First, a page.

A significant pest affecting commonly planted Betula spp. is the birch leafminer (Fenusa pusilla Lepeletier), an insect that can be present in large populations in the landscape and can greatly reduce the vigor and ornamental value of these trees. Twenty-two interspecific crosses were performed between leafminer resistant and susceptible Betula species in an attempt to create the novel combination of ornamental white bark and significant leafminer resistance. Of the nine successful crosses, two produced resistant offspring. Progeny of the diploid × hexaploid cross B. turkestanica Litvin (2x) × B. alleghaniensis Britt. (6x) displayed a broad range of resistance levels, likely the result of segregating alleles contributed by the hexaploid parent. All crosses involving highly resistant individuals of B. costata Trautv. (2x) yielded leafminer susceptible progeny. These results suggest that the larval antibiosis demonstrated by B. alleghaniensis and B. costata is inherited as a recessive trait, and exhibits a gene dosage effect as evidenced by the B. turkestanica × B. alleghaniensis offspring. While most progeny of the B. populifolia Marsh (2x) × B. maximowicziana Regal (2x) cross were susceptible, a single resistant offspring, which was found to be triploid (3x), displayed a mechanism of resistance similar to that of a hypersensitive response. No strong intersectional barriers to hybridization were observed and all interploidy crosses were successful. The chromosome numbers of B. costata (2n = 2x = 28) and B. turkestanica (2n = 2x = 28) are reported here for the first time. The results of this study indicate that the potential exists for the development of insect resistant, ornamental white-barked birch clones through the implementation of a planned, systematic breeding program.
William A. Hoch, Geunhwa Jung, and Brent H. McCown
Douglas C. Doehlert, Tsung Min Kuo, John A. Juvik, Eric P. Beers, and Stanley H. Duke
Metabolic characteristics of developing sugary-l maize (Zea mays L.) endosperms were investigated. In the later stages of development (>30 days postpollination), sugary-1 kernels maintained higher levels of many enzyme activities and retained more moisture than normal kernels. Higher enzyme activities were attributed to moisture retention and were not associated with any increase in dry weight accumulation. Of enzyme activities measured at 20 days postpollination, that of ADP-glucose pyrophosphorylase was higher in sugary-1 kernels than in normal, whereas total amylase, a-amylase, and pullulanase activities were lower. Experiments testing the effects of zero, one, two, and three doses of the sugary-1 gene in OH43 endosperms indicated that the sugary-1 phenotype was not expressed until three doses of the sugary-1 gene were present. Decreased activities of amylases, but not of pullulanase, were attributed to an interference in detection by phytoglycogen. Increased ADP-glucose pyrophosphorylase activity is attributed to a response by the maize endosperm cells to increased sucrose concentrations.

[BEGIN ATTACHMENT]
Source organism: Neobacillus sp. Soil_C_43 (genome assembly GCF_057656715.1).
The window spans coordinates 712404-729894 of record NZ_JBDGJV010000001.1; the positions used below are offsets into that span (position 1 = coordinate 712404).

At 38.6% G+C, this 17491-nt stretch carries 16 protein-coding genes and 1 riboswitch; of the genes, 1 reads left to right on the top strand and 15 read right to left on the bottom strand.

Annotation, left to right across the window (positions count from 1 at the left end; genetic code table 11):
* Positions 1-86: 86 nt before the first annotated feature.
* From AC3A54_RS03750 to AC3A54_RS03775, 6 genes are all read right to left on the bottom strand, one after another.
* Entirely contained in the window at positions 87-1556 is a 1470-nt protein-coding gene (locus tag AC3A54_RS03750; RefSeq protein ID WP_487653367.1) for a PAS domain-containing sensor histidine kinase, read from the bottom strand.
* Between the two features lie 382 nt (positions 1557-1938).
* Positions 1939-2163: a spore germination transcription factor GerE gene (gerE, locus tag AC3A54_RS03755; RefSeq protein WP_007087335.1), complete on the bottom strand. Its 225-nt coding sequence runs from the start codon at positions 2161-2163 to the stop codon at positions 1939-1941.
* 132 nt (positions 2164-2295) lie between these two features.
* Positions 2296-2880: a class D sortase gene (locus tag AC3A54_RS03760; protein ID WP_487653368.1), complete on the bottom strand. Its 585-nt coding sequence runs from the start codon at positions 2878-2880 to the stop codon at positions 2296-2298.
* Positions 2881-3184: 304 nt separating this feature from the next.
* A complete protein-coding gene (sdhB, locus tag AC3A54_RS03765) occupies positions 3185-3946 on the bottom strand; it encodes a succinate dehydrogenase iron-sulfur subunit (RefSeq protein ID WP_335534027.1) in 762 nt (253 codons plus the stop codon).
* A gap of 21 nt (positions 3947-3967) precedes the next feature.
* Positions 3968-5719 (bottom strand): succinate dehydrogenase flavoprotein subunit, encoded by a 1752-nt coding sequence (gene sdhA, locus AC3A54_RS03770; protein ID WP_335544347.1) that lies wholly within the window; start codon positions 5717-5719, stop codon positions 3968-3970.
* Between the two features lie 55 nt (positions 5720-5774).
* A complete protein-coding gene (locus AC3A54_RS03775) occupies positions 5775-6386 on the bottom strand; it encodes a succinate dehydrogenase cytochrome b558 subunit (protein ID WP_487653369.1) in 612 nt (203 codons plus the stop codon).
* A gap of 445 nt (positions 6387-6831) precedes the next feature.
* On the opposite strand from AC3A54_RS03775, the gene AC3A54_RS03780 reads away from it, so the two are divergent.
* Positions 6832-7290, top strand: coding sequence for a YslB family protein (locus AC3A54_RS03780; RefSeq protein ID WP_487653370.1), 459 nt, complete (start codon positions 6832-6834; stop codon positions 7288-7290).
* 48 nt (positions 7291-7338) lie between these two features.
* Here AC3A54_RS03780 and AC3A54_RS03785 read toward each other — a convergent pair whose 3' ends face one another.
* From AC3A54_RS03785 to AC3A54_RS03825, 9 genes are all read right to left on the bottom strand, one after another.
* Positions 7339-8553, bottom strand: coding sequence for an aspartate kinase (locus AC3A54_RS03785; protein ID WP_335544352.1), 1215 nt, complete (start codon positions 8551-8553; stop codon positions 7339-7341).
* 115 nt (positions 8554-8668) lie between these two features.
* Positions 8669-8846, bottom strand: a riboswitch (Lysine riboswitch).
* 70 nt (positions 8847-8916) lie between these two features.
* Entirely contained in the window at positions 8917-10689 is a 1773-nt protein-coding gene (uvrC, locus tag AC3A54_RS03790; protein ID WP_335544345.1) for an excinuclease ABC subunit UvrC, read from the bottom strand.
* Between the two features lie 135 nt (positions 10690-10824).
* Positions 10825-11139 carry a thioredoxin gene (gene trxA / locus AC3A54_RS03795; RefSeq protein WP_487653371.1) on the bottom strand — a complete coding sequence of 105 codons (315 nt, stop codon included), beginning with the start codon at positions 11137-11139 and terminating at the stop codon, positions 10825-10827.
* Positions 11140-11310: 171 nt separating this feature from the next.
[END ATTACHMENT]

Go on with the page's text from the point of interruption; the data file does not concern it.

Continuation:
Anne C. Kurilich, Shyh-Shyan Wang, and John A. Juvik
Inbreds IL451b sugary1 (su1) and IL678a su1 isogenic for the sugary enhancer1 (se1) gene mutation were used to analyze the relationship between se1 gene dosage and endosperm sugar content. Each line was self-pollinated and reciprocal crosses were made between the isolines of each genotype to produce se1 gene dosages of 0, 1, 2, and 3 in the triploid endosperm. Ears were harvested at 15, 18, 21, 24, 27, and 45 days after pollination (DAP). Whole kernels were freeze-dried, ground into powder, and stored at –80°C until subsequent chemical analyses. Sucrose, glucose and fructose were analyzed using high-pressure liquid chromatography (HPLC), the results of which indicated a significant increase in kernel sugar content when the se1 allele is homozygous.